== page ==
Masha Reko - Apprenticeship Blog

What we have to learn to do, we learn by doing. (Aristotle)

Day 17: REACTing to Change

Today I continue in the same spirit as in the previous post: with my obvious fascination for React.

I’ve always regarded myself as a backend engineer, rather than a frontend one. The thing is, when I started learning about software development, frontend mostly came down to pure HTML and CSS, which I hated with a heat of a thousand suns. I could never find joy in it, just pure frustration (with the margins misbehaving, divs floating to weird places, text refusing to align, and so on). Backend, on the other hand, I loved. Simply, that’s where all the magic happened.

Nevertheless, things changed over the past couple of years, with the emergence of Angular, React, and many other frontend technologies that made UI development easier and more enjoyable. I kept hearing about these technologies here and there, which greatly sparked my interest, but I never got around to actually trying them out. Unfortunately, as good as University is for some things, it doesn’t leave you much time and energy to learn stuff that are not in the syllabus.

But now, there is no more University, and thus - no more excuses.

A few weeks ago, I came across a quote by Stewart Brand, where he says the following: “Once a new technology starts rolling, if you’re not part of the steamroller, you’re part of the road.” I have no desire to become a part of the road, especially not at the very beginning of my career. Therefore, it was time to accept that things have changed in the world of frontend, and finally adapt (or react) to those changes.

Even though I plan to eventually take a look at other technologies, my first stop was React, a JavaScript library for building user interfaces, initially released by Facebook in 2013. Even though 5 years is a lot of time, especially in the software context, React is still regarded as one of the most popular frontend technologies on the market. I think its simplicity is mostly the one to thank; as well as its concept of components that makes websites as efficient as ever.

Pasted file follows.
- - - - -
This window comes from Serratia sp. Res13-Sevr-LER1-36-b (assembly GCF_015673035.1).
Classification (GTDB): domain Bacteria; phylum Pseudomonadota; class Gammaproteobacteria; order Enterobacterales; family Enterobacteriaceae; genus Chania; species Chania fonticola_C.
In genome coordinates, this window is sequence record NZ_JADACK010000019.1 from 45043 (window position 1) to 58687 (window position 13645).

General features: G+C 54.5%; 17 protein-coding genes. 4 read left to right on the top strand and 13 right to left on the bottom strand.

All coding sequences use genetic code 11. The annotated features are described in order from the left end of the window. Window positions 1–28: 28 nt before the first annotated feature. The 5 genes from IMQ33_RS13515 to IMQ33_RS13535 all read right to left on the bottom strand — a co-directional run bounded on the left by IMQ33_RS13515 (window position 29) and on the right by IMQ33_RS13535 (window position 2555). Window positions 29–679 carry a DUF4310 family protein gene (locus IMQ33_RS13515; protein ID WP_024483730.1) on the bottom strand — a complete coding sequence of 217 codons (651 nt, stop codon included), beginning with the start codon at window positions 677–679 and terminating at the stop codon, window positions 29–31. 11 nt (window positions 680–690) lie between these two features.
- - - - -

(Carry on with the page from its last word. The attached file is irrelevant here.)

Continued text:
Basically, the trick is to break each view into multiple components that can have their own state, as well as accept props as input data from other components. Every component implements a render method, that uses JSX syntax (extension of JavaScript) to describe what to display. Finally, React uses a so-called virtual DOM (Document Object Model), that follows the state of each component and re-renders only those that are actually changed.

Finally, React can work well with any technology stack, without the need to modify the existing code. With the help of Node.js, it can also render on the server, while React Native can be used for mobile applications - regardless of the operating system they run on.

All in all, I can say that this backend engineer is starting to love the frontend in ways I thought were imposible - all thanks to React. It was so much fun playing around with components and seeing how they change and communicate with each other, that I completely forgot about my frustrations with CSS. I am not sure I will ever completely switch gears to the frontend, but I definitely feel more complete as an engineer and software crafter, now that I learned this technology. Not that my word would mean much, and not that others haven’t said so before, but I wholeheartedly recommend you to try it, if you haven’t done so already.

Remember: be the steamroller, not the road.